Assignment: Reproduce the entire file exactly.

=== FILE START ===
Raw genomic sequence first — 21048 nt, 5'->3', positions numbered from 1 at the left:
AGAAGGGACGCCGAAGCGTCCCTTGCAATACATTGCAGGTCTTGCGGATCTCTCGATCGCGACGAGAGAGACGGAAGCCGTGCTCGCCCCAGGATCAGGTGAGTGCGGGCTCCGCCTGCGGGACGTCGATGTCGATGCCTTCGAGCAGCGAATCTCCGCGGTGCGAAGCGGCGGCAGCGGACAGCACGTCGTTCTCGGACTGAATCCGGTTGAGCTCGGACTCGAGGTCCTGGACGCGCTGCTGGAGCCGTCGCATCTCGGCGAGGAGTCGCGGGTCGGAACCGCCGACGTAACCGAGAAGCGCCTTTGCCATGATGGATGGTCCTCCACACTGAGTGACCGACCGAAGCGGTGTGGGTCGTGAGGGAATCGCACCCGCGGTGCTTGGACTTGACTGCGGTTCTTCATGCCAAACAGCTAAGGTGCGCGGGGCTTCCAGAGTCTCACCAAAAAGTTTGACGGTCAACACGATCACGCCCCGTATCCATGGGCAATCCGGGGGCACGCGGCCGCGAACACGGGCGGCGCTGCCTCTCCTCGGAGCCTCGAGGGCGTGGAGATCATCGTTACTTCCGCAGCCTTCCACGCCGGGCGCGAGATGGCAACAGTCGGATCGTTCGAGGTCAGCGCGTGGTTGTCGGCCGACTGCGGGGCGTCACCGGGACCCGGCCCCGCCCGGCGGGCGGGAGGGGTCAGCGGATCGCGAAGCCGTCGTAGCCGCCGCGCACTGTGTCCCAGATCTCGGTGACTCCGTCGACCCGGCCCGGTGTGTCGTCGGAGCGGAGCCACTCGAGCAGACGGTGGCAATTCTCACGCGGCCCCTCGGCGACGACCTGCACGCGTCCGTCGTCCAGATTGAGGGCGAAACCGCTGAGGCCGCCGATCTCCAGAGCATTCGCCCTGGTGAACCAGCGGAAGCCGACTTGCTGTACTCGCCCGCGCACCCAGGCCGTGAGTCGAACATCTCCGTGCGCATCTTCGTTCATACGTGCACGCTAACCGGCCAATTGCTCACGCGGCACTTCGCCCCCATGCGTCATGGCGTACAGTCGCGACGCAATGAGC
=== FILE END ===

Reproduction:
Raw genomic sequence first — 21048 nt, 5'->3', positions numbered from 1 at the left:
AGAAGGGACGCCGAAGCGTCCCTTGCAATACATTGCAGGTCTTGCGGATCTCTCGATCGCGACGAGAGAGACGGAAGCCGTGCTCGCCCCAGGATCAGGTGAGTGCGGGCTCCGCCTGCGGGACGTCGATGTCGATGCCTTCGAGCAGCGAATCTCCGCGGTGCGAAGCGGCGGCAGCGGACAGCACGTCGTTCTCGGACTGAATCCGGTTGAGCTCGGACTCGAGGTCCTGGACGCGCTGCTGGAGCCGTCGCATCTCGGCGAGGAGTCGCGGGTCGGAACCGCCGACGTAACCGAGAAGCGCCTTTGCCATGATGGATGGTCCTCCACACTGAGTGACCGACCGAAGCGGTGTGGGTCGTGAGGGAATCGCACCCGCGGTGCTTGGACTTGACTGCGGTTCTTCATGCCAAACAGCTAAGGTGCGCGGGGCTTCCAGAGTCTCACCAAAAAGTTTGACGGTCAACACGATCACGCCCCGTATCCATGGGCAATCCGGGGGCACGCGGCCGCGAACACGGGCGGCGCTGCCTCTCCTCGGAGCCTCGAGGGCGTGGAGATCATCGTTACTTCCGCAGCCTTCCACGCCGGGCGCGAGATGGCAACAGTCGGATCGTTCGAGGTCAGCGCGTGGTTGTCGGCCGACTGCGGGGCGTCACCGGGACCCGGCCCCGCCCGGCGGGCGGGAGGGGTCAGCGGATCGCGAAGCCGTCGTAGCCGCCGCGCACTGTGTCCCAGATCTCGGTGACTCCGTCGACCCGGCCCGGTGTGTCGTCGGAGCGGAGCCACTCGAGCAGACGGTGGCAATTCTCACGCGGCCCCTCGGCGACGACCTGCACGCGTCCGTCGTCCAGATTGAGGGCGAAACCGCTGAGGCCGCCGATCTCCAGAGCATTCGCCCTGGTGAACCAGCGGAAGCCGACTTGCTGTACTCGCCCGCGCACCCAGGCCGTGAGTCGAACATCTCCGTGCGCATCTTCGTTCATACGTGCACGCTAACCGGCCAATTGCTCACGCGGCACTTCGCCCCCATGCGTCATGGCGTACAGTCGCGACGCAATGAGC